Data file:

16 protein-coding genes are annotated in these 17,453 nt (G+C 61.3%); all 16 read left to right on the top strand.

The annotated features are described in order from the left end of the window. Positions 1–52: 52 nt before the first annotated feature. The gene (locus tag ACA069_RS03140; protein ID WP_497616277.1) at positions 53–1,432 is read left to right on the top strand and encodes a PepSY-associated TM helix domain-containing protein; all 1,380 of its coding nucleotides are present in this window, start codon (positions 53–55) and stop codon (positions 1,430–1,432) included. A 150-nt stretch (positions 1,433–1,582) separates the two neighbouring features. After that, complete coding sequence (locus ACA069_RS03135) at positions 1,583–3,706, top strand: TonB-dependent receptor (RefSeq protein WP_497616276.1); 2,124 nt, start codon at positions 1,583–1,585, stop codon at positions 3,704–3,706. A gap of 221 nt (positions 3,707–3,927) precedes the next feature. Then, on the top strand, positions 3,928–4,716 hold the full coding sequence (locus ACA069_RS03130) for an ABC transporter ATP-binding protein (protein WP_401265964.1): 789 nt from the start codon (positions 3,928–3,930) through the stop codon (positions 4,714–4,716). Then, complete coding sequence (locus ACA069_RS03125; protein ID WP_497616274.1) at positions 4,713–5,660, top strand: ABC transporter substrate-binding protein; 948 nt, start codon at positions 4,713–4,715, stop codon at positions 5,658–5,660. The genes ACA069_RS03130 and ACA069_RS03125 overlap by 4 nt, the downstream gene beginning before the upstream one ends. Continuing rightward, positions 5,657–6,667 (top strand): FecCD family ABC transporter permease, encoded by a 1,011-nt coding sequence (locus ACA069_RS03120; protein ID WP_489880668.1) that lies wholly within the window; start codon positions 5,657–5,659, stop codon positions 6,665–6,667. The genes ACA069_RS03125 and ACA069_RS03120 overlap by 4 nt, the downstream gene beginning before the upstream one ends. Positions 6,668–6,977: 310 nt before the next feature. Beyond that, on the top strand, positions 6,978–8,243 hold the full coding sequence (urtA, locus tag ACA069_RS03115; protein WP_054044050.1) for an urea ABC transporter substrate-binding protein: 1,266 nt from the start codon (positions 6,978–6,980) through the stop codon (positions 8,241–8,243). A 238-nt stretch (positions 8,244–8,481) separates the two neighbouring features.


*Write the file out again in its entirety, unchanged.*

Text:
16 protein-coding genes are annotated in these 17,453 nt (G+C 61.3%); all 16 read left to right on the top strand.

The annotated features are described in order from the left end of the window. Positions 1–52: 52 nt before the first annotated feature. The gene (locus tag ACA069_RS03140; protein ID WP_497616277.1) at positions 53–1,432 is read left to right on the top strand and encodes a PepSY-associated TM helix domain-containing protein; all 1,380 of its coding nucleotides are present in this window, start codon (positions 53–55) and stop codon (positions 1,430–1,432) included. A 150-nt stretch (positions 1,433–1,582) separates the two neighbouring features. After that, complete coding sequence (locus ACA069_RS03135) at positions 1,583–3,706, top strand: TonB-dependent receptor (RefSeq protein WP_497616276.1); 2,124 nt, start codon at positions 1,583–1,585, stop codon at positions 3,704–3,706. A gap of 221 nt (positions 3,707–3,927) precedes the next feature. Then, on the top strand, positions 3,928–4,716 hold the full coding sequence (locus ACA069_RS03130) for an ABC transporter ATP-binding protein (protein WP_401265964.1): 789 nt from the start codon (positions 3,928–3,930) through the stop codon (positions 4,714–4,716). Then, complete coding sequence (locus ACA069_RS03125; protein ID WP_497616274.1) at positions 4,713–5,660, top strand: ABC transporter substrate-binding protein; 948 nt, start codon at positions 4,713–4,715, stop codon at positions 5,658–5,660. The genes ACA069_RS03130 and ACA069_RS03125 overlap by 4 nt, the downstream gene beginning before the upstream one ends. Continuing rightward, positions 5,657–6,667 (top strand): FecCD family ABC transporter permease, encoded by a 1,011-nt coding sequence (locus ACA069_RS03120; protein ID WP_489880668.1) that lies wholly within the window; start codon positions 5,657–5,659, stop codon positions 6,665–6,667. The genes ACA069_RS03125 and ACA069_RS03120 overlap by 4 nt, the downstream gene beginning before the upstream one ends. Positions 6,668–6,977: 310 nt before the next feature. Beyond that, on the top strand, positions 6,978–8,243 hold the full coding sequence (urtA, locus tag ACA069_RS03115; protein WP_054044050.1) for an urea ABC transporter substrate-binding protein: 1,266 nt from the start codon (positions 6,978–6,980) through the stop codon (positions 8,241–8,243). A 238-nt stretch (positions 8,244–8,481) separates the two neighbouring features.